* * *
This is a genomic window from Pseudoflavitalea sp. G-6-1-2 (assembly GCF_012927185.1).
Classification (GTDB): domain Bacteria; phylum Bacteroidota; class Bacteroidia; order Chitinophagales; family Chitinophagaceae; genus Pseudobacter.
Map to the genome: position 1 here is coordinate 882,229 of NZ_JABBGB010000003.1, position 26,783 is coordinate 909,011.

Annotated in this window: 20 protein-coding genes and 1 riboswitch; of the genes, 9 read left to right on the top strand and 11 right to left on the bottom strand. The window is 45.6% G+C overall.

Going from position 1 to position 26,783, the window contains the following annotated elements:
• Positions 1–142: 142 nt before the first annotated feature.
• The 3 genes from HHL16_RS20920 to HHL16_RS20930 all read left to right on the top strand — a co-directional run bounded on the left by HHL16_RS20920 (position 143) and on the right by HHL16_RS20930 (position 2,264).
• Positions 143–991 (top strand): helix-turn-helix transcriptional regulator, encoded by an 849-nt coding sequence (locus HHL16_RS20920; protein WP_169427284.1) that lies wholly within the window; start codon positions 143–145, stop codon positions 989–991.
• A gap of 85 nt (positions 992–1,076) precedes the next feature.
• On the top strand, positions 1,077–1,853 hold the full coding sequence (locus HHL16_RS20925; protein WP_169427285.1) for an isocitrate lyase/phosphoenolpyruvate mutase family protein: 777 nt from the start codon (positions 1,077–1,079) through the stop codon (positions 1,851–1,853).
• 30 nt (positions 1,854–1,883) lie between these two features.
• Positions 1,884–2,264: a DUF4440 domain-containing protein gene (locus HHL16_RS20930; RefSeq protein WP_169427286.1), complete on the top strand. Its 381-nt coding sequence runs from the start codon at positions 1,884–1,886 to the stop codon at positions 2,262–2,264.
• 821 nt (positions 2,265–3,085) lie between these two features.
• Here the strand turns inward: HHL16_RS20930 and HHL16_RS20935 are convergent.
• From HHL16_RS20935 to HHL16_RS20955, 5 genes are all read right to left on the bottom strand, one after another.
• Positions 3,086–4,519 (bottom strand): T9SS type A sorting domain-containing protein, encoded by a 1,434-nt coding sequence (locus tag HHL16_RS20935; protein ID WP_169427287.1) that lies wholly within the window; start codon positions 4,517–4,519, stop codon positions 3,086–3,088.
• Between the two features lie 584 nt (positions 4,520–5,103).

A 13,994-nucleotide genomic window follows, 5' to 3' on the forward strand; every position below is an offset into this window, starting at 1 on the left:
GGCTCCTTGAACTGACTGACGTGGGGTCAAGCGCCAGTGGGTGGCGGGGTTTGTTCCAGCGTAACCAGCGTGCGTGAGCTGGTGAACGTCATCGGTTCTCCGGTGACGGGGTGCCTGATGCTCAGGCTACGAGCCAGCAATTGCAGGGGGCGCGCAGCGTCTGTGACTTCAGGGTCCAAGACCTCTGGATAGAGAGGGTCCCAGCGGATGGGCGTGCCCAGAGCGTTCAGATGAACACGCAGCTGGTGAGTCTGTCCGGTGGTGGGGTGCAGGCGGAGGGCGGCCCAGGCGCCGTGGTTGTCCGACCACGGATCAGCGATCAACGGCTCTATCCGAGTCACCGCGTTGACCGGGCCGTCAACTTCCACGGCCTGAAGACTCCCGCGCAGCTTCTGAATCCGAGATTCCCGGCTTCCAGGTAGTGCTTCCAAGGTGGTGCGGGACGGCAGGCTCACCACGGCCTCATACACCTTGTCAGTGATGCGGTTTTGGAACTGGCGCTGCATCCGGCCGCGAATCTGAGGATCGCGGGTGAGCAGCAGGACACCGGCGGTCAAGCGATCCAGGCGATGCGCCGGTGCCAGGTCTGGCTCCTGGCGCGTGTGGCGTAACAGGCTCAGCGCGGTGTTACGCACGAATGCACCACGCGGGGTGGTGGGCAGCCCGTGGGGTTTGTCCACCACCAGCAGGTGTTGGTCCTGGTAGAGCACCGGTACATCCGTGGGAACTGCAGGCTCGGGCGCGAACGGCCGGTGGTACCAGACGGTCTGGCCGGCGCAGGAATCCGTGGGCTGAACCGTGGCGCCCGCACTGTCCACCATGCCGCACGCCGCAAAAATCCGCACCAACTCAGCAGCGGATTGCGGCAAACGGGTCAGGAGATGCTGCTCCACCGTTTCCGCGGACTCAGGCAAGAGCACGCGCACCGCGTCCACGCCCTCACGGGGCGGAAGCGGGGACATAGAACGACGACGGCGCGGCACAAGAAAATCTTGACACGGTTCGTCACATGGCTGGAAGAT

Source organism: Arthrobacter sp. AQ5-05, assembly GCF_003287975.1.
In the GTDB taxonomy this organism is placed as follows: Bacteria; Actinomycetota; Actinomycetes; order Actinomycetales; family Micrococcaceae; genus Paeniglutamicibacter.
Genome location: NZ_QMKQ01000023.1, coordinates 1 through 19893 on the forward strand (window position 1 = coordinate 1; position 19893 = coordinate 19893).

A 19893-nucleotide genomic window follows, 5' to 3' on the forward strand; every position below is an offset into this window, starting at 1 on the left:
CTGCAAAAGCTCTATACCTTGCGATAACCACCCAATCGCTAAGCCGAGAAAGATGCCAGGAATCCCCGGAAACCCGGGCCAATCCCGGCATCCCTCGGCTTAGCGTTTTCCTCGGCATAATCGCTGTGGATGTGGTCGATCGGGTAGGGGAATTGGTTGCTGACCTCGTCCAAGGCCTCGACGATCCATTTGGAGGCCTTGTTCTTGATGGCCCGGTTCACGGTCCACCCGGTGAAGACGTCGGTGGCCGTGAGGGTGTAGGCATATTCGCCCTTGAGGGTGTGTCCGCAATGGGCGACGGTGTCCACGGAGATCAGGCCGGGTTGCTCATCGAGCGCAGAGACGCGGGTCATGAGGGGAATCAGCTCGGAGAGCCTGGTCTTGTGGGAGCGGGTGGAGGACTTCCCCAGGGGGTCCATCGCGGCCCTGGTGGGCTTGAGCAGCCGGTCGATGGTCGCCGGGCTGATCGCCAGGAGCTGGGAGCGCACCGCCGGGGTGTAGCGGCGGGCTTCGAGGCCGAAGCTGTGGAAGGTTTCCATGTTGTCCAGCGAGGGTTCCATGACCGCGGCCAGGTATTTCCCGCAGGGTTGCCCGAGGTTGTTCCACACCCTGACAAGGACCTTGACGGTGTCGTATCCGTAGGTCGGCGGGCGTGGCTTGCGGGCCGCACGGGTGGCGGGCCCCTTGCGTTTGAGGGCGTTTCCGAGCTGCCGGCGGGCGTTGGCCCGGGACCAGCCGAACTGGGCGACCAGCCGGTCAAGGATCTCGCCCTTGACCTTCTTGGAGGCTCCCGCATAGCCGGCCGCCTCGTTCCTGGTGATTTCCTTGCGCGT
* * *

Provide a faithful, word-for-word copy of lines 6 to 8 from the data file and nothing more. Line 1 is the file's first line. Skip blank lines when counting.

• Positions 1–142: 142 nt before the first annotated feature.
• The 3 genes from HHL16_RS20920 to HHL16_RS20930 all read left to right on the top strand — a co-directional run bounded on the left by HHL16_RS20920 (position 143) and on the right by HHL16_RS20930 (position 2,264).
• Positions 143–991 (top strand): helix-turn-helix transcriptional regulator, encoded by an 849-nt coding sequence (locus HHL16_RS20920; protein WP_169427284.1) that lies wholly within the window; start codon positions 143–145, stop codon positions 989–991.